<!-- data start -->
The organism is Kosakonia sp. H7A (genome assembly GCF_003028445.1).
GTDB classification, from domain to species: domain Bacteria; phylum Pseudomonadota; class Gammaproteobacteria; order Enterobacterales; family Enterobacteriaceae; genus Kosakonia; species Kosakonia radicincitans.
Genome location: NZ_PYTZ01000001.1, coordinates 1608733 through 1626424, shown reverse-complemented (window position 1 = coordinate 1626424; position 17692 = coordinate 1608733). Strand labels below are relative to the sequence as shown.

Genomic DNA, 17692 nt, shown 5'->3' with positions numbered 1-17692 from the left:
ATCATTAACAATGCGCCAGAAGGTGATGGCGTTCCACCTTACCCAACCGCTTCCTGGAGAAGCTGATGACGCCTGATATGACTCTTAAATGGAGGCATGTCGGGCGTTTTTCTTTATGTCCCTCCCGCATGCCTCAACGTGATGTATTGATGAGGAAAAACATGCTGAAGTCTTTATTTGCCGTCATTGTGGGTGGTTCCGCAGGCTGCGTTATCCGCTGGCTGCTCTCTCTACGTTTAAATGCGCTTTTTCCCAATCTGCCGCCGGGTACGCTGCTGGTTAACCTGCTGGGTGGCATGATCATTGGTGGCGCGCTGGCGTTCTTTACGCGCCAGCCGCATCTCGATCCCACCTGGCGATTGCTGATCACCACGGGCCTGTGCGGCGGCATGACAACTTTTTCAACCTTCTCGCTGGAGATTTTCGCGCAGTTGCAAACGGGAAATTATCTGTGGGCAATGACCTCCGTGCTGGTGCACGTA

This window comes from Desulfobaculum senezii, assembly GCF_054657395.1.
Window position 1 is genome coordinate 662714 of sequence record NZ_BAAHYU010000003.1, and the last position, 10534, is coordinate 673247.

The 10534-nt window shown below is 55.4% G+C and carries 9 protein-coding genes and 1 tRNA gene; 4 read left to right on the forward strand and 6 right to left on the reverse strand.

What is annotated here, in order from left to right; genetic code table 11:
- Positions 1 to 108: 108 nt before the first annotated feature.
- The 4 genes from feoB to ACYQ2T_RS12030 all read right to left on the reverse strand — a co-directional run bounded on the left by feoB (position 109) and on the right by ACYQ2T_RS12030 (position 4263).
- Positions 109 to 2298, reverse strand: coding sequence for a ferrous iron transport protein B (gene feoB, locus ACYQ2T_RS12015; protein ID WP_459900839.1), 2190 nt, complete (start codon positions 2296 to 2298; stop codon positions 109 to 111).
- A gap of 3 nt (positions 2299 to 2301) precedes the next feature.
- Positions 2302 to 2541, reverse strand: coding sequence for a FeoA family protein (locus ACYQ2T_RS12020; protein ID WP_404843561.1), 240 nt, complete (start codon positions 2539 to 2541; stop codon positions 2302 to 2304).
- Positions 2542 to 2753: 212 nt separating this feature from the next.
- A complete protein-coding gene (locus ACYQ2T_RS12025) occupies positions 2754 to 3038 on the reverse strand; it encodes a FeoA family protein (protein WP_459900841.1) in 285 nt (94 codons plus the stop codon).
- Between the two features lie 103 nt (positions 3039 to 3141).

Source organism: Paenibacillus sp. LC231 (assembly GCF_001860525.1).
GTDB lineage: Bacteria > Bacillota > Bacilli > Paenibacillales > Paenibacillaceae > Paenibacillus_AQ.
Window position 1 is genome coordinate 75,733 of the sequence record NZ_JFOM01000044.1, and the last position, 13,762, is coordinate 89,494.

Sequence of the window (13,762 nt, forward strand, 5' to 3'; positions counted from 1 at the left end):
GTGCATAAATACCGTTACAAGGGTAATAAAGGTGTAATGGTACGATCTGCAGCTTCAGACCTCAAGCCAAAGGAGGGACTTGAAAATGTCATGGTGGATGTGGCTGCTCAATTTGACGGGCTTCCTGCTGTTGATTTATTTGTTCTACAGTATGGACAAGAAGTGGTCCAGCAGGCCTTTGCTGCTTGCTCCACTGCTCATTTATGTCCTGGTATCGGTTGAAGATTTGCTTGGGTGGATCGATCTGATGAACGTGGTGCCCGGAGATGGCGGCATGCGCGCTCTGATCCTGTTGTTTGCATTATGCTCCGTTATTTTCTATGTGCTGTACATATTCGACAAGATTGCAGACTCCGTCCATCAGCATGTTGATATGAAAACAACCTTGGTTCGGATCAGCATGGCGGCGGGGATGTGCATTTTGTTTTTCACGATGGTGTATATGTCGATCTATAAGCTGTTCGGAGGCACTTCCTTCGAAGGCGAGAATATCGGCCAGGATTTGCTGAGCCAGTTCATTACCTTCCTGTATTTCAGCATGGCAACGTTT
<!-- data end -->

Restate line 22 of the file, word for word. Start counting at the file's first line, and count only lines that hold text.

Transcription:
GTGCATAAATACCGTTACAAGGGTAATAAAGGTGTAATGGTACGATCTGCAGCTTCAGACCTCAAGCCAAAGGAGGGACTTGAAAATGTCATGGTGGATGTGGCTGCTCAATTTGACGGGCTTCCTGCTGTTGATTTATTTGTTCTACAGTATGGACAAGAAGTGGTCCAGCAGGCCTTTGCTGCTTGCTCCACTGCTCATTTATGTCCTGGTATCGGTTGAAGATTTGCTTGGGTGGATCGATCTGATGAACGTGGTGCCCGGAGATGGCGGCATGCGCGCTCTGATCCTGTTGTTTGCATTATGCTCCGTTATTTTCTATGTGCTGTACATATTCGACAAGATTGCAGACTCCGTCCATCAGCATGTTGATATGAAAACAACCTTGGTTCGGATCAGCATGGCGGCGGGGATGTGCATTTTGTTTTTCACGATGGTGTATATGTCGATCTATAAGCTGTTCGGAGGCACTTCCTTCGAAGGCGAGAATATCGGCCAGGATTTGCTGAGCCAGTTCATTACCTTCCTGTATTTCAGCATGGCAACGTTT